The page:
Media Play News posts weekly updates from,, Samba TV, Nielsen and Netflix showcasing the most-popular movies and TV shows streamed that week. Each chart is like a virtual Top 10 TV Guide.

Reelgood today sent separate charts outlining the top “quality” and “high quality” TV shows streaming in January based on recommendations. It also charted the number of movies and TV shows each streaming service offers per dollar spent on a subscription. Hulu, Netflix and Prime Video sequentially offer the most TV content for money spent on a subscription. Prime Video offers the most movies.

Today’s “TV Guide” may be supersized algorithms, but content selection really just revolves around making a decision and clicking a button.

Ending a Relationship

It had been a long time coming.

Cable TV had been a big part of our lives for decades, a constant entertainment companion, but being together so much during the pandemic took a toll on the relationship. Suddenly, those ever-expanding commercial breaks seemed endless after watching ad-free streaming services such as Netflix, Disney+ and Amazon Prime. Even Hulu, which we watched with ads, served up a more palatable break — and conveniently offered a little countdown to tell us when it would be over.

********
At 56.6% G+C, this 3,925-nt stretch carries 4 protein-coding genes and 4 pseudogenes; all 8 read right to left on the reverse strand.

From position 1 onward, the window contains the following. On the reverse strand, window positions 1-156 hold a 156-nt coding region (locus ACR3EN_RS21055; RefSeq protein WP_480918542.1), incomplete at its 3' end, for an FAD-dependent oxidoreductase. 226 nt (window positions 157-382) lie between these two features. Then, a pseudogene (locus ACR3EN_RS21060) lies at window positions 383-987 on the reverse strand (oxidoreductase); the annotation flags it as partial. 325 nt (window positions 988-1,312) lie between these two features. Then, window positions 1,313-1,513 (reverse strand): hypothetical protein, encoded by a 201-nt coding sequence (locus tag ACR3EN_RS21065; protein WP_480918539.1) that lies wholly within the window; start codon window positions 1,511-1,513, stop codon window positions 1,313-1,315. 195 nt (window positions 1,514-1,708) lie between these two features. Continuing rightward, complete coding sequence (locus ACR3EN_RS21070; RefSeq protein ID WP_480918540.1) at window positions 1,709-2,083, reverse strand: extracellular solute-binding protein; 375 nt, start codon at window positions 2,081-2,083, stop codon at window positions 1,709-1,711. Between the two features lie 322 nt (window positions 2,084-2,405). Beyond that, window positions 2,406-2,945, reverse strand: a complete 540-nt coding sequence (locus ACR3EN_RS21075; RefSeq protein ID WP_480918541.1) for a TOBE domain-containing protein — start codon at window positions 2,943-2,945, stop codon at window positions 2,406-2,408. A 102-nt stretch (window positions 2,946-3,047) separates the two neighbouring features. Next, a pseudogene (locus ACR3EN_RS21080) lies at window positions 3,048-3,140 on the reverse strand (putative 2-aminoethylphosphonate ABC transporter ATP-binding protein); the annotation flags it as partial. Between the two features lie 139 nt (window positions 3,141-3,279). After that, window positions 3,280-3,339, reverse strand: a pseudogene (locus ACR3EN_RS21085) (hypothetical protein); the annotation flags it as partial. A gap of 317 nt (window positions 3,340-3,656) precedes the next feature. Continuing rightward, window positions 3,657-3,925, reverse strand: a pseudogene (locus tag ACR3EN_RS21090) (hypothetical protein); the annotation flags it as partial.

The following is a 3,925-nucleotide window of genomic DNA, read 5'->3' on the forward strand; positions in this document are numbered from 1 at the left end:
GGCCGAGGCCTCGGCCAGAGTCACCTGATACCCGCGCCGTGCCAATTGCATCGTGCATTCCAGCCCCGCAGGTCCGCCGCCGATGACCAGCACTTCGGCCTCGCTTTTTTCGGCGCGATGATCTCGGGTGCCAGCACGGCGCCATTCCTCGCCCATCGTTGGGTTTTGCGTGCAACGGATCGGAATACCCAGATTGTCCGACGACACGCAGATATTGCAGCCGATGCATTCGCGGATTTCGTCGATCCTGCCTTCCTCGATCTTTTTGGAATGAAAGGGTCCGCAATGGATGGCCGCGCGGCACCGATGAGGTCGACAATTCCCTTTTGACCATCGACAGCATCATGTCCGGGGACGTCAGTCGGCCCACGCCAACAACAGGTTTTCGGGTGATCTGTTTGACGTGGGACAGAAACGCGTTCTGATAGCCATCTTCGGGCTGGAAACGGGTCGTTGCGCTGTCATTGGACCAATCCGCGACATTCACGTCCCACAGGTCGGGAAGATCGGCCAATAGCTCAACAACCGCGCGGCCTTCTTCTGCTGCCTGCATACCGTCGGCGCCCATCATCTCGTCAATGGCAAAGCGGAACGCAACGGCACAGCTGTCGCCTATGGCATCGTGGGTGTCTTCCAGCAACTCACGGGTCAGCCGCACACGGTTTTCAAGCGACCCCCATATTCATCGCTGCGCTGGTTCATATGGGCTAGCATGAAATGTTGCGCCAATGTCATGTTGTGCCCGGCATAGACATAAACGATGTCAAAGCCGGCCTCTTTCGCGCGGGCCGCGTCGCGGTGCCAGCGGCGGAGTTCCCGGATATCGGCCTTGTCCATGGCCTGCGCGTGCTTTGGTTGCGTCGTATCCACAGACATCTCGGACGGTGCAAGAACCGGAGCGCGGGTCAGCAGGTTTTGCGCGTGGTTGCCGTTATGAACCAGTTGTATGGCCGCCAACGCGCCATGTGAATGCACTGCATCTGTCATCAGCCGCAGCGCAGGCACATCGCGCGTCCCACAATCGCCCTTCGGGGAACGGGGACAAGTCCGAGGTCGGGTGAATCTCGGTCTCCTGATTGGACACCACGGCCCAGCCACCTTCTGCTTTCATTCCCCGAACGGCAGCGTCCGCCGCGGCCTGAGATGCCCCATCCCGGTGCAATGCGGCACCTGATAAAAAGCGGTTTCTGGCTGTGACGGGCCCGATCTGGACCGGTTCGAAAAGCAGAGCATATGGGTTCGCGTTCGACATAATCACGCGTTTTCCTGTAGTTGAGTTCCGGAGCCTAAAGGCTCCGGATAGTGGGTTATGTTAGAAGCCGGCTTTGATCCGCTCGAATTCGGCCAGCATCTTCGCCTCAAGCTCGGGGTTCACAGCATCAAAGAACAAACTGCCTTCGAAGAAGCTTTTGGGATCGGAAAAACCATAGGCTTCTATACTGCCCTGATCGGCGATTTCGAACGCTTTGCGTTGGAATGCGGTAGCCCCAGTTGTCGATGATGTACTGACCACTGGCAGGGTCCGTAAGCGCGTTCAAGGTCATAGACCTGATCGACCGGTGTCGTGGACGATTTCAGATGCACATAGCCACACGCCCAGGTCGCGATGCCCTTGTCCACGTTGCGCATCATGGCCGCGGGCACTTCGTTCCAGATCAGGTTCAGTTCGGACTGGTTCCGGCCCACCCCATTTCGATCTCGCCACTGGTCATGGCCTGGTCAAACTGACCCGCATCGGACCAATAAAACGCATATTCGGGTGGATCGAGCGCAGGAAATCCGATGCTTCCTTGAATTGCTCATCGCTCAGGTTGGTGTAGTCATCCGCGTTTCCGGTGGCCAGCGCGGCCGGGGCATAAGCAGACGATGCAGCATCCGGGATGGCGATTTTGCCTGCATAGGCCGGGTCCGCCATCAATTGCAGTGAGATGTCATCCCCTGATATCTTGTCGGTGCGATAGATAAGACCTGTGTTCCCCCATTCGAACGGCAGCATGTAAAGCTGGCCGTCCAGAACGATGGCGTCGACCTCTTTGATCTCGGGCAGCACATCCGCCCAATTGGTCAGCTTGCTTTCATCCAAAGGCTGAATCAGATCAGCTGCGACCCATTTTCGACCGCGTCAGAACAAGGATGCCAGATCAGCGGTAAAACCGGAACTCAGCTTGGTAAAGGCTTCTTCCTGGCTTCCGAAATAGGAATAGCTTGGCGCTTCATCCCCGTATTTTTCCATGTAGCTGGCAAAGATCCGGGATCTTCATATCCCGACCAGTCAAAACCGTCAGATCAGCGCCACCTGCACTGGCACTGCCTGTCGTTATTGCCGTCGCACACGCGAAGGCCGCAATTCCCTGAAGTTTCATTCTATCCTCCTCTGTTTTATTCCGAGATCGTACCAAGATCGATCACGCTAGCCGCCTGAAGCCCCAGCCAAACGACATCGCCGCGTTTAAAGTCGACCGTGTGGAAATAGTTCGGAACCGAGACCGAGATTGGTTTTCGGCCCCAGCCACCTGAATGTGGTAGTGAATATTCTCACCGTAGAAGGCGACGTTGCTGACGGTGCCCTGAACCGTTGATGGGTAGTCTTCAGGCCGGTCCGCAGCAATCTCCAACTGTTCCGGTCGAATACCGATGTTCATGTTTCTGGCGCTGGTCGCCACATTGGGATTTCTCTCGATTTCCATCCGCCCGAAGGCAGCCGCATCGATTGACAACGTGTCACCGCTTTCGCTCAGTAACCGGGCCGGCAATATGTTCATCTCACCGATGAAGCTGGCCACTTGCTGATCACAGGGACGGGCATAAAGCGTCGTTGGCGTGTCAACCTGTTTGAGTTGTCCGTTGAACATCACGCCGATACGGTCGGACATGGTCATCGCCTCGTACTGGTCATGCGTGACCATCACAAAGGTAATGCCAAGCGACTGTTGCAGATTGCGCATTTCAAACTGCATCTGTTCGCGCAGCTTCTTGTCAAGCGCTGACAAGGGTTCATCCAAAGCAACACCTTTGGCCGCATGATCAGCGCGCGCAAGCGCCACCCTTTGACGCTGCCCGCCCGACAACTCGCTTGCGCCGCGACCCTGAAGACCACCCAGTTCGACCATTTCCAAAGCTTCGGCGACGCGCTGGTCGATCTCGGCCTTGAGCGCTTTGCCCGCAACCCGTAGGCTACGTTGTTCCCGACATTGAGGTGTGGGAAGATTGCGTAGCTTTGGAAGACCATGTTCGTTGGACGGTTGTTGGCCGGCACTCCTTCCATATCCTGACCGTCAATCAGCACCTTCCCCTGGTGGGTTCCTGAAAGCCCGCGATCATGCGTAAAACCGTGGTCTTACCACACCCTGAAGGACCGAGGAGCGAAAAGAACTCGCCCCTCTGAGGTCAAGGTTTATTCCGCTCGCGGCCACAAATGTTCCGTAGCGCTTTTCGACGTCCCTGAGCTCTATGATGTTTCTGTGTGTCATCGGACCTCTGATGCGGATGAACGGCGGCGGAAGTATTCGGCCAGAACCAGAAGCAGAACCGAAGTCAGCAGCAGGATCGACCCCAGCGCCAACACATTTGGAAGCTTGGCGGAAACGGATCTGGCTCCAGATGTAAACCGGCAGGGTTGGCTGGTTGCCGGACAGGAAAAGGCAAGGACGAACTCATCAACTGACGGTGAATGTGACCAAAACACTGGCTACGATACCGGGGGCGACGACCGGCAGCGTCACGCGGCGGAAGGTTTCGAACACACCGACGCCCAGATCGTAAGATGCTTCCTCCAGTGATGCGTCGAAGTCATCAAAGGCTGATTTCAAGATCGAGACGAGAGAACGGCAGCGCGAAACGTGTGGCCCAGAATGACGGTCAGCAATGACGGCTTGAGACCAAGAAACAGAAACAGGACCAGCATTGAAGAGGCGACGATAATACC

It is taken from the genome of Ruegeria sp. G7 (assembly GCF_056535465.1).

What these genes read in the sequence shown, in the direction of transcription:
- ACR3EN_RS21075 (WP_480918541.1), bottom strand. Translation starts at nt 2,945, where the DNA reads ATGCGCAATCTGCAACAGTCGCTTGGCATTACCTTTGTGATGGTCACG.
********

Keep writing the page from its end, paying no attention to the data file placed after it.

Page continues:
We picked up YouTube TV for live programming, and that was it. The cable relationship was over. We cut the cord.

Apparently, we are not alone. A Roku survey found one in three U.S. households are cord cutters, and many have decided to make the change in recent months, citing the pandemic, the abundance of free AVOD services, and lack of live sports, among other factors.

Aside from the learning curve on how to work the remote to get to the channel or program I want, it’s been a smooth divorce. Kicking cable out also gave us more space. We gained some shelves by ditching the boxes.

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So far, I don’t miss the old companion. I haven’t found a program or channel that I previously had on cable that I can’t find or approximate on our new streaming combo. Sure, I don’t have the convenient clock on the box to see the time. It takes a little more effort to figure out what I want to watch among all the new choices, but, honestly, I don’t miss cable.

It was the growing relationship with our SVOD services, the new-and-improved version of live TV on YouTube TV and the cable bill’s increasing drain on our finances that drew us away.